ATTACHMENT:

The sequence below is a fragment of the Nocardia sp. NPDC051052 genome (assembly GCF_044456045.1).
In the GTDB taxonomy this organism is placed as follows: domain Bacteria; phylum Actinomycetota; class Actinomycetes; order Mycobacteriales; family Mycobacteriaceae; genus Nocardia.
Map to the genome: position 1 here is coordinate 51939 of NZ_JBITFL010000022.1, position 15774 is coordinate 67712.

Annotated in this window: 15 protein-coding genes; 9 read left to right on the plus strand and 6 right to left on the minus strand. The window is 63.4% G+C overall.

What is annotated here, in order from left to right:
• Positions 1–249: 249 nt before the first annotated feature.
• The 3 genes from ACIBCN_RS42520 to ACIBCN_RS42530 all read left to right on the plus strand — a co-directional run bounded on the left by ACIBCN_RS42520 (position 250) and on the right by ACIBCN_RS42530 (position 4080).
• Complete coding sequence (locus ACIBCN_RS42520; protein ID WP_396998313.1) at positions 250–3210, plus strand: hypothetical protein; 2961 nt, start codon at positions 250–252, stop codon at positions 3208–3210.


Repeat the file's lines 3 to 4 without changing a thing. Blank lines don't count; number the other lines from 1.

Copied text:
Map to the genome: position 1 here is coordinate 51939 of NZ_JBITFL010000022.1, position 15774 is coordinate 67712.

Annotated in this window: 15 protein-coding genes; 9 read left to right on the plus strand and 6 right to left on the minus strand. The window is 63.4% G+C overall.